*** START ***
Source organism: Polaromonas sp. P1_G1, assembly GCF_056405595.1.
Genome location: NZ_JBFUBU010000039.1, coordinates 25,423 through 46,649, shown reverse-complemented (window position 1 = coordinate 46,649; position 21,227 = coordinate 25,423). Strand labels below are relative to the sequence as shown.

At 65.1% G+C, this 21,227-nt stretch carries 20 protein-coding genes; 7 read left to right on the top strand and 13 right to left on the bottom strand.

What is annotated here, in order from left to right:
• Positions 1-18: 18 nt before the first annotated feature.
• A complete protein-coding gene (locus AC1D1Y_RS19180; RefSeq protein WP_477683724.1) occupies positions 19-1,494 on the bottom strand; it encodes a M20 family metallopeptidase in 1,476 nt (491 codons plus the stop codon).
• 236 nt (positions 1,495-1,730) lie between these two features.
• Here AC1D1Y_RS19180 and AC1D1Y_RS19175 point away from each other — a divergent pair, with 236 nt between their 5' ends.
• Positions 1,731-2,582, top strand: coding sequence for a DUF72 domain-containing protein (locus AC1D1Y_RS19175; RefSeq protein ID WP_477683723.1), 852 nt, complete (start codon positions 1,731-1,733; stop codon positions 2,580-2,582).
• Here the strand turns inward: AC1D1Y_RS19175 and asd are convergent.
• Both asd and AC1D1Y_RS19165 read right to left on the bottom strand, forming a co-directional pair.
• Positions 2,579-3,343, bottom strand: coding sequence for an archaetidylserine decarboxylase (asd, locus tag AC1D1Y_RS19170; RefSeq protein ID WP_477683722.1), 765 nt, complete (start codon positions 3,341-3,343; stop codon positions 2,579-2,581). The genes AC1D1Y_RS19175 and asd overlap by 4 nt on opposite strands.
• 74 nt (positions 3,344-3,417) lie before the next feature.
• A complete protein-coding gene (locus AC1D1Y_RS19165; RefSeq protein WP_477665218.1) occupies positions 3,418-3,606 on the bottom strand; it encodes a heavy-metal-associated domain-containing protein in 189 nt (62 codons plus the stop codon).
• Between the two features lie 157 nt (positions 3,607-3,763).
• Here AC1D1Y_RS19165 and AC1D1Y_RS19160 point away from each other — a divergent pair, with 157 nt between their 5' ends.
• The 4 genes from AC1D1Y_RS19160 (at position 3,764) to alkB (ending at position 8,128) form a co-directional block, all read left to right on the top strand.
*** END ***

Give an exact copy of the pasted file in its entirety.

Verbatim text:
Source organism: Polaromonas sp. P1_G1, assembly GCF_056405595.1.
Genome location: NZ_JBFUBU010000039.1, coordinates 25,423 through 46,649, shown reverse-complemented (window position 1 = coordinate 46,649; position 21,227 = coordinate 25,423). Strand labels below are relative to the sequence as shown.

At 65.1% G+C, this 21,227-nt stretch carries 20 protein-coding genes; 7 read left to right on the top strand and 13 right to left on the bottom strand.

What is annotated here, in order from left to right:
• Positions 1-18: 18 nt before the first annotated feature.
• A complete protein-coding gene (locus AC1D1Y_RS19180; RefSeq protein WP_477683724.1) occupies positions 19-1,494 on the bottom strand; it encodes a M20 family metallopeptidase in 1,476 nt (491 codons plus the stop codon).
• 236 nt (positions 1,495-1,730) lie between these two features.
• Here AC1D1Y_RS19180 and AC1D1Y_RS19175 point away from each other — a divergent pair, with 236 nt between their 5' ends.
• Positions 1,731-2,582, top strand: coding sequence for a DUF72 domain-containing protein (locus AC1D1Y_RS19175; RefSeq protein ID WP_477683723.1), 852 nt, complete (start codon positions 1,731-1,733; stop codon positions 2,580-2,582).
• Here the strand turns inward: AC1D1Y_RS19175 and asd are convergent.
• Both asd and AC1D1Y_RS19165 read right to left on the bottom strand, forming a co-directional pair.
• Positions 2,579-3,343, bottom strand: coding sequence for an archaetidylserine decarboxylase (asd, locus tag AC1D1Y_RS19170; RefSeq protein ID WP_477683722.1), 765 nt, complete (start codon positions 3,341-3,343; stop codon positions 2,579-2,581). The genes AC1D1Y_RS19175 and asd overlap by 4 nt on opposite strands.
• 74 nt (positions 3,344-3,417) lie before the next feature.
• A complete protein-coding gene (locus AC1D1Y_RS19165; RefSeq protein WP_477665218.1) occupies positions 3,418-3,606 on the bottom strand; it encodes a heavy-metal-associated domain-containing protein in 189 nt (62 codons plus the stop codon).
• Between the two features lie 157 nt (positions 3,607-3,763).
• Here AC1D1Y_RS19165 and AC1D1Y_RS19160 point away from each other — a divergent pair, with 157 nt between their 5' ends.
• The 4 genes from AC1D1Y_RS19160 (at position 3,764) to alkB (ending at position 8,128) form a co-directional block, all read left to right on the top strand.